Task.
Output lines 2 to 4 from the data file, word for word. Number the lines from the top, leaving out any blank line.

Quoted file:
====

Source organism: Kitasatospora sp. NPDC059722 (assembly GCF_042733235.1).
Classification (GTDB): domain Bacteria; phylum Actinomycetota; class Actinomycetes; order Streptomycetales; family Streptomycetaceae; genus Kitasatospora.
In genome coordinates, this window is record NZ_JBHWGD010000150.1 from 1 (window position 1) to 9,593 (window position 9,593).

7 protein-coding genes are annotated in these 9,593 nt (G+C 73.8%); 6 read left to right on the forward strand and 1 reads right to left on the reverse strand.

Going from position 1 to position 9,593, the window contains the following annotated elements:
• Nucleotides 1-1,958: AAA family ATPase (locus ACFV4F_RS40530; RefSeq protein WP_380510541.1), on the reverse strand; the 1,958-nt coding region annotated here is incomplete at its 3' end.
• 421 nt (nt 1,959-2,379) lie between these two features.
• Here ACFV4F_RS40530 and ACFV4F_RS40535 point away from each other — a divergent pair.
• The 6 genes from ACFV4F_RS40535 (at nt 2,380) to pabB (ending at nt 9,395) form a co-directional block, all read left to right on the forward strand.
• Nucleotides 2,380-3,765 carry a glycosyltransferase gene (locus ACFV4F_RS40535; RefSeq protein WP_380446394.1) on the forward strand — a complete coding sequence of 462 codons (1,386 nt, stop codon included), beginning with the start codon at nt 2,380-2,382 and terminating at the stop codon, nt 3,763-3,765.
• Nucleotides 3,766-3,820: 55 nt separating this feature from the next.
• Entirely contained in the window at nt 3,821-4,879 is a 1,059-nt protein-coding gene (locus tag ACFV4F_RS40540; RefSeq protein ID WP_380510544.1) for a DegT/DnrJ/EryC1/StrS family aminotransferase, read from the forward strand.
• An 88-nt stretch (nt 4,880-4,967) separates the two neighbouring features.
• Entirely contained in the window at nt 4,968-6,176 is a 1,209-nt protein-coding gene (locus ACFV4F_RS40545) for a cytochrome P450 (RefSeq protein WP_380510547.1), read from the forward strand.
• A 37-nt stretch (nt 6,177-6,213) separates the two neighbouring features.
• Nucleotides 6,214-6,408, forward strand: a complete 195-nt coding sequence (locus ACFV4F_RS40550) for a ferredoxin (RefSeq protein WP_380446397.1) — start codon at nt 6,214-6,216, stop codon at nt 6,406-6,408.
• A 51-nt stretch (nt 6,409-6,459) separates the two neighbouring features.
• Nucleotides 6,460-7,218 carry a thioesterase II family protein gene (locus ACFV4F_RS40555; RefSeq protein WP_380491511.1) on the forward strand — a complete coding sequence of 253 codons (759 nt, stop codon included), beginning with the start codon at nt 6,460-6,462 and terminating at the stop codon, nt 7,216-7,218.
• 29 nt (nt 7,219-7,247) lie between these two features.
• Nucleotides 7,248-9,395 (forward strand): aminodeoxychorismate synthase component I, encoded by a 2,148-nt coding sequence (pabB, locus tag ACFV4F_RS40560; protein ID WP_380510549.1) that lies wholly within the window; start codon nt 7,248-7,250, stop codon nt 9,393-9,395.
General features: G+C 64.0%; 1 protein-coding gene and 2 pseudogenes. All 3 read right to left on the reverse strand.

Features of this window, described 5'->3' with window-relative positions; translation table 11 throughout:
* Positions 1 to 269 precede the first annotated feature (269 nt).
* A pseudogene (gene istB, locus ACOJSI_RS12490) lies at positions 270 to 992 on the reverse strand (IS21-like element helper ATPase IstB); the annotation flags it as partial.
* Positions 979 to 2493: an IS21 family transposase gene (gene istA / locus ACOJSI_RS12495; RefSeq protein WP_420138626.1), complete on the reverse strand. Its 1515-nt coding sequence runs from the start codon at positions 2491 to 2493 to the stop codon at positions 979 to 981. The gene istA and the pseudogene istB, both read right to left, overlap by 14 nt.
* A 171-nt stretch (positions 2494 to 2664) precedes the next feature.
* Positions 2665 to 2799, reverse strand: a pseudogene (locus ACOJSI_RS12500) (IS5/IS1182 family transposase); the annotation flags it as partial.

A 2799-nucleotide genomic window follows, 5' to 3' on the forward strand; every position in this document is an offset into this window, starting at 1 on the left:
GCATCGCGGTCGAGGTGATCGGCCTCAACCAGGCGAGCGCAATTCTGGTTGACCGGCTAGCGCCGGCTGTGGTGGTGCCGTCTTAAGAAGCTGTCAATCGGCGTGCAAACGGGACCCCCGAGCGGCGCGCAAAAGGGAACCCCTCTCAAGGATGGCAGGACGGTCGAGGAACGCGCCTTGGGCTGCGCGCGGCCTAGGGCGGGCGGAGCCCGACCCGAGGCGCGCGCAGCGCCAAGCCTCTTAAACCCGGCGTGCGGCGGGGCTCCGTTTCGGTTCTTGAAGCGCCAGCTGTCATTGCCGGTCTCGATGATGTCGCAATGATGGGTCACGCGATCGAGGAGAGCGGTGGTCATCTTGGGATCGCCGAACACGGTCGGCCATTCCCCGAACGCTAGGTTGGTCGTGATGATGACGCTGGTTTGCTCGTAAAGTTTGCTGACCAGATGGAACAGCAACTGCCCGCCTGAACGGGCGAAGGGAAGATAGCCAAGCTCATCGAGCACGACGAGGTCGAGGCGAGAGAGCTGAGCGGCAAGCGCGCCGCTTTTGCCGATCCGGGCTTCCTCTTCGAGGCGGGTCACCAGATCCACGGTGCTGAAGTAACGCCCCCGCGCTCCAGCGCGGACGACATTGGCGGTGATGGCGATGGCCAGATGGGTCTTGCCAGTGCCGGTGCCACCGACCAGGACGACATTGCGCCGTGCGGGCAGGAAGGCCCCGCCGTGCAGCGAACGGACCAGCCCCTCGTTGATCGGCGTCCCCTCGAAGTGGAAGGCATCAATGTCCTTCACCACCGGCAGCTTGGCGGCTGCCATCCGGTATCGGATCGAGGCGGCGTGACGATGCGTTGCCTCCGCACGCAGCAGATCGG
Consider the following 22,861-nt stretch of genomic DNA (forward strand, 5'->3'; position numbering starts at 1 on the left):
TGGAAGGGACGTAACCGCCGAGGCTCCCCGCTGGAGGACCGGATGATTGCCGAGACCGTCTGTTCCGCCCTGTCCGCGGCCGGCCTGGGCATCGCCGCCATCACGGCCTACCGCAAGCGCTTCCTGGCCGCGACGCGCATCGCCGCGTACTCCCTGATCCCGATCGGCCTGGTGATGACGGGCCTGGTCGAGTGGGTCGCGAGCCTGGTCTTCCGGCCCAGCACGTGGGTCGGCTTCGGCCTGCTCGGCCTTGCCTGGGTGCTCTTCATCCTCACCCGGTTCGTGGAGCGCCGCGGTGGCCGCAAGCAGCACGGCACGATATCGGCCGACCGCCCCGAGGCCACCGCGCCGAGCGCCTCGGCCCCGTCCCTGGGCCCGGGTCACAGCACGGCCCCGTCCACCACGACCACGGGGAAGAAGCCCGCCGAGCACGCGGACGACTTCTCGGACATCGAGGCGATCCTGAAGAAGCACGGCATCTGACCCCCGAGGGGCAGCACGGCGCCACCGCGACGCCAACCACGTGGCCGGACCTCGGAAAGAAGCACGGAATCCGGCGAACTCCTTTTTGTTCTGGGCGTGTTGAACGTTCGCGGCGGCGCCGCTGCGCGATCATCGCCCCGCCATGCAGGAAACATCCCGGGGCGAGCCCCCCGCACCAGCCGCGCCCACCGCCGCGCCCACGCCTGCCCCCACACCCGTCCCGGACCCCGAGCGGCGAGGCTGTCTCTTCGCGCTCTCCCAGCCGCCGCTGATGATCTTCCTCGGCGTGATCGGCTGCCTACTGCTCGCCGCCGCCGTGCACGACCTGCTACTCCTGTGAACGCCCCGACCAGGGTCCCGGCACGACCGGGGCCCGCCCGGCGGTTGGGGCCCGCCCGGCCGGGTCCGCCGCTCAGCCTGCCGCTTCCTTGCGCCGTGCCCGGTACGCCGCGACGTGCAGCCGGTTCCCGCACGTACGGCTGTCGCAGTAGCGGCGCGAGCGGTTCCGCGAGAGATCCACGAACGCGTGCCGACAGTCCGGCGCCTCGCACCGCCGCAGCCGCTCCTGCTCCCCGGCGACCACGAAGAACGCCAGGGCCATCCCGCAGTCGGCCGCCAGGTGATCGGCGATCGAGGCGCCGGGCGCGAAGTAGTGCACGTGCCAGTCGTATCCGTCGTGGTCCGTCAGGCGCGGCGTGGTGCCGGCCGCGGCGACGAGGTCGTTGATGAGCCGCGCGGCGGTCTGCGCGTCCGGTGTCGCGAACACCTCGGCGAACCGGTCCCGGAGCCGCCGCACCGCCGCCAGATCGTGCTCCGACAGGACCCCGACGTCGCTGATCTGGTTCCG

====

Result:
Classification (GTDB): domain Bacteria; phylum Actinomycetota; class Actinomycetes; order Streptomycetales; family Streptomycetaceae; genus Kitasatospora.
In genome coordinates, this window is record NZ_JBHWGD010000150.1 from 1 (window position 1) to 9,593 (window position 9,593).

7 protein-coding genes are annotated in these 9,593 nt (G+C 73.8%); 6 read left to right on the forward strand and 1 reads right to left on the reverse strand.